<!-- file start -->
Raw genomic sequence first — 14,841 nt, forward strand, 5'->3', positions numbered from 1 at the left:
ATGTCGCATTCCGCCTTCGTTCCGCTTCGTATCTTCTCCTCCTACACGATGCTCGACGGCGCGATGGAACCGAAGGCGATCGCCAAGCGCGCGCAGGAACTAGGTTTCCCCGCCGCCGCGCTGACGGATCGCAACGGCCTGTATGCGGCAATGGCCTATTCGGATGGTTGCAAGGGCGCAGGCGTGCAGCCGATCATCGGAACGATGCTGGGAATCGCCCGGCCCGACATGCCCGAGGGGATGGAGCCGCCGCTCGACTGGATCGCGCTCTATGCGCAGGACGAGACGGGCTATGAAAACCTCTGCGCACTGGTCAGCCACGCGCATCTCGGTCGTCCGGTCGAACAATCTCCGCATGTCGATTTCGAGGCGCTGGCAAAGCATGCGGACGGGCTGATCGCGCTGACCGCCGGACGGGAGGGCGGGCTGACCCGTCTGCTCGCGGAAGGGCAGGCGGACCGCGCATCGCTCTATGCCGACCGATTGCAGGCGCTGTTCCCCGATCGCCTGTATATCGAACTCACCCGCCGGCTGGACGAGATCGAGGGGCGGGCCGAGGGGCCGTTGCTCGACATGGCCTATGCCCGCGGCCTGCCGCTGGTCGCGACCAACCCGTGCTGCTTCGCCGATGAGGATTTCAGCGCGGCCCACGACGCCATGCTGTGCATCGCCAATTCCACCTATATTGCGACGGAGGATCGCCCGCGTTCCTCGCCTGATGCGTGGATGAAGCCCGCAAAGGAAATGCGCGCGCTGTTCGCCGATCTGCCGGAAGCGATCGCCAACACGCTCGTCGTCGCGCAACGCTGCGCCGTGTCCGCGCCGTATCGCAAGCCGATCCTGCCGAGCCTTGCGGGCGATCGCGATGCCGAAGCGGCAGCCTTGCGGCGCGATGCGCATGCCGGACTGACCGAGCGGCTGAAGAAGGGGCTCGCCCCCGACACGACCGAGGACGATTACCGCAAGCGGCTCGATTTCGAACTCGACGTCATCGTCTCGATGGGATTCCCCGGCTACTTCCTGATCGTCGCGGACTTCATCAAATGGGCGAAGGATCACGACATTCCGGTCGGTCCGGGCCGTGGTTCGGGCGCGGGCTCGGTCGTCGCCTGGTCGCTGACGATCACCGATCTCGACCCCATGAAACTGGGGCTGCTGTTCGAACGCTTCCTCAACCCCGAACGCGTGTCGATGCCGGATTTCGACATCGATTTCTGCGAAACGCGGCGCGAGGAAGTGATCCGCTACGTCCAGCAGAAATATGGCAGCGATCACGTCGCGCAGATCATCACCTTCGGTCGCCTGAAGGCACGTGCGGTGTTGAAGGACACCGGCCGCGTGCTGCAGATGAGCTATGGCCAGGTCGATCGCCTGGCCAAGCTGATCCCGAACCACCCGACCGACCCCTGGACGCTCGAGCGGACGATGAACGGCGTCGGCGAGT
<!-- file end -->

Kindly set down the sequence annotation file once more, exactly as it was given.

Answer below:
Raw genomic sequence first — 14,841 nt, forward strand, 5'->3', positions numbered from 1 at the left:
ATGTCGCATTCCGCCTTCGTTCCGCTTCGTATCTTCTCCTCCTACACGATGCTCGACGGCGCGATGGAACCGAAGGCGATCGCCAAGCGCGCGCAGGAACTAGGTTTCCCCGCCGCCGCGCTGACGGATCGCAACGGCCTGTATGCGGCAATGGCCTATTCGGATGGTTGCAAGGGCGCAGGCGTGCAGCCGATCATCGGAACGATGCTGGGAATCGCCCGGCCCGACATGCCCGAGGGGATGGAGCCGCCGCTCGACTGGATCGCGCTCTATGCGCAGGACGAGACGGGCTATGAAAACCTCTGCGCACTGGTCAGCCACGCGCATCTCGGTCGTCCGGTCGAACAATCTCCGCATGTCGATTTCGAGGCGCTGGCAAAGCATGCGGACGGGCTGATCGCGCTGACCGCCGGACGGGAGGGCGGGCTGACCCGTCTGCTCGCGGAAGGGCAGGCGGACCGCGCATCGCTCTATGCCGACCGATTGCAGGCGCTGTTCCCCGATCGCCTGTATATCGAACTCACCCGCCGGCTGGACGAGATCGAGGGGCGGGCCGAGGGGCCGTTGCTCGACATGGCCTATGCCCGCGGCCTGCCGCTGGTCGCGACCAACCCGTGCTGCTTCGCCGATGAGGATTTCAGCGCGGCCCACGACGCCATGCTGTGCATCGCCAATTCCACCTATATTGCGACGGAGGATCGCCCGCGTTCCTCGCCTGATGCGTGGATGAAGCCCGCAAAGGAAATGCGCGCGCTGTTCGCCGATCTGCCGGAAGCGATCGCCAACACGCTCGTCGTCGCGCAACGCTGCGCCGTGTCCGCGCCGTATCGCAAGCCGATCCTGCCGAGCCTTGCGGGCGATCGCGATGCCGAAGCGGCAGCCTTGCGGCGCGATGCGCATGCCGGACTGACCGAGCGGCTGAAGAAGGGGCTCGCCCCCGACACGACCGAGGACGATTACCGCAAGCGGCTCGATTTCGAACTCGACGTCATCGTCTCGATGGGATTCCCCGGCTACTTCCTGATCGTCGCGGACTTCATCAAATGGGCGAAGGATCACGACATTCCGGTCGGTCCGGGCCGTGGTTCGGGCGCGGGCTCGGTCGTCGCCTGGTCGCTGACGATCACCGATCTCGACCCCATGAAACTGGGGCTGCTGTTCGAACGCTTCCTCAACCCCGAACGCGTGTCGATGCCGGATTTCGACATCGATTTCTGCGAAACGCGGCGCGAGGAAGTGATCCGCTACGTCCAGCAGAAATATGGCAGCGATCACGTCGCGCAGATCATCACCTTCGGTCGCCTGAAGGCACGTGCGGTGTTGAAGGACACCGGCCGCGTGCTGCAGATGAGCTATGGCCAGGTCGATCGCCTGGCCAAGCTGATCCCGAACCACCCGACCGACCCCTGGACGCTCGAGCGGACGATGAACGGCGTCGGCGAGT